Friday, August 7, 2015

Postcapitalism - Critical Views

As is so often the case, more can be learned from criticism of a work than the work itself.

The British publication The Spectator in 2014 sponsored a debate in the British Museum whose topic was, “Stop whining young people, you’ve never had it so good!” So that should give you a very good idea of their bias.
At least since the 19th century, whole libraries have grown up making the claim that capitalism has had its day. Most of these works have been written in a spirit of hopefulness that has come to nothing. And not just because they are so grudging about the fact that capitalism has raised more people out of poverty than any other financial system in history. Nor just because they remain deaf to the beautiful irony that capitalism remains the only financial system in history so benevolent that it makes even its most feverish critics rich.

The unspoken source of the problems — and the cause of the prolific book production — is that if capitalism is such a dreadful system, why has it kept trumping all their alternatives?

I have a friend who lets her spare room on Airbnb. Every week she checks the price of hotels in her area and offers her spare room for a few pounds less. There is nothing wrong with this, but it is not ‘sharing’: it is simply undercutting existing service providers. Entities that are successful at this will eventually float on the stock market and make their inventors rich. In the meantime, some of us will get cheaper accommodation as hotels and Airbnb compete, while some of us will remain loyal to places we just like. But all this is not a demonstration that capitalism has lost its capacity to adapt, rather that it is still adapting — as it always has done — in new and innovative ways.
Paul Mason's Postcapitalism is proof that the left is out of ideas (Spectator)

To say that people have been predicting the end of capitalism for two hundred years and have always been wrong is to say that the capitalism of two hundred years ago is the same as capitalism today. That no matter how much it mutates or transmogrifies, no matter how much government intervention is required, it is still capitalism. Interesting tactic. Just define “capitalism’ as whatever the economic system happens to be at the moment,” and yes, capitalism will never go away, and all the critics are always wrong. A lot of things we take for granted as part of capitalism today were vigorously opposed less than one hundred years ago.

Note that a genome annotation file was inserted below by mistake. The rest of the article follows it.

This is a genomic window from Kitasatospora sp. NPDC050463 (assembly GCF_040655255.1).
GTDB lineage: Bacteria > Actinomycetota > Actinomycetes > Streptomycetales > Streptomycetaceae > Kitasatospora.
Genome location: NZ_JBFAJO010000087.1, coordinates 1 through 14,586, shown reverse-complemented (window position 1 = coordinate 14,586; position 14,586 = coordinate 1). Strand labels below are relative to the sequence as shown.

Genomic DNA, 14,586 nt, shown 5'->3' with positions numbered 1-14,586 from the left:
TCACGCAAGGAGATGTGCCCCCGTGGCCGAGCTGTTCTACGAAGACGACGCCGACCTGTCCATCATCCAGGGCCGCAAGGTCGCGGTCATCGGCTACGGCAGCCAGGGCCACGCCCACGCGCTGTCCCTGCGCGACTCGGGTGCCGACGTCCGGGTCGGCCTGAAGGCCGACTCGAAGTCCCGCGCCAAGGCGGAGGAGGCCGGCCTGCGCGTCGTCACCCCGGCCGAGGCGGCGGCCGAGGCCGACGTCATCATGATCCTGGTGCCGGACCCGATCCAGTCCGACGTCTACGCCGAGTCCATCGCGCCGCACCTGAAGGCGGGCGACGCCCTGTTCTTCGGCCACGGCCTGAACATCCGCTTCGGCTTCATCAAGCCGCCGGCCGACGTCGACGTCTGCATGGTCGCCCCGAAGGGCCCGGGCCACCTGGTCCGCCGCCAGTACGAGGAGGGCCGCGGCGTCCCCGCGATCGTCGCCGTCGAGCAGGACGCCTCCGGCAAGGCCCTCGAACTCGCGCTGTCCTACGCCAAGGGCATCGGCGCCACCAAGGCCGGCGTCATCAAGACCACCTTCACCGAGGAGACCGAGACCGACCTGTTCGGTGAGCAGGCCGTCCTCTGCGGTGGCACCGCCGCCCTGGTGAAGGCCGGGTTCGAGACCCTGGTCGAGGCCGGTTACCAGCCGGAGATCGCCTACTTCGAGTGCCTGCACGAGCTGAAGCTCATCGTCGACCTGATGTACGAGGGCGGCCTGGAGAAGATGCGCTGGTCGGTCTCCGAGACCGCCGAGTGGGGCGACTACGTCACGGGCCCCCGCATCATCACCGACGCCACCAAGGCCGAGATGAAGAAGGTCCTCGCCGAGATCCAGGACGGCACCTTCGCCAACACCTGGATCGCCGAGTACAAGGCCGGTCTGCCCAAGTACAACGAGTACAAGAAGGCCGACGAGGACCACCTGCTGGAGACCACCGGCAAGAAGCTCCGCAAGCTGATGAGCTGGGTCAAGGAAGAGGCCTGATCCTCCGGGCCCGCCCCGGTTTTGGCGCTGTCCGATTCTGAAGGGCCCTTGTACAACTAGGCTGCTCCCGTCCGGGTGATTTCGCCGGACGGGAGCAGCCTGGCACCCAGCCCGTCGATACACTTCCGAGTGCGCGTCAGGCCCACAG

Of course, it also assumes that the only alternative to capitalism is Soviet-style communism, a system Marx himself never advocated (and didn’t even live to see). It also assumes capitalism is monolithic. Is Nordic Capitalism the same as Anglo-American capitalism? Is Swiss capitalism the same as Greek Austerity capitalism? Is Chinese Communism capitalism, because it seems like the most successful version in the world right now.

To some extent we are already are living in postcapitalism. A common refrain on the libertarian right is “Capitalism is a great system, we should try it sometime.” Well, we did try it, and it failed miserably. To some extent we are now replaying that experiment with the same disastrous results – economic stagnation, lowered living standards, widespread unemployment, social dysfunction, tent cities, extreme inequality, decaying infrastructure, political corruption, plutocracy, lawless financialization, out-of-touch elites, private affluence amid public squalor, etc.

Was it truly capitalism that “lifted people out of poverty?” “Leave-alone” style Capitalism produced the “The Condition of the Working Class in England” and “How the Other Half Lives.” It produced the cholera epidemics near the Broad Street Pump, the Great Stink, the Triangle Shirtwaist Fire, the Haymarket riots, the Long Depression, and garbage piling up in the streets of New York City. It produced the Luddite Revolts, Chartism, the Canut revolts, the Paris Commune and the Petroleum Revolution. As late as the 1870s, it had barely budged living standards for the vast majority of people even in the industrial nations of the North Atlantic, to say nothing of the rest of the world.

What changed between then and now? According to the right, capitalism just “naturally” raises people out of poverty as long as it is left alone. Trickle-down and all that. History shows otherwise.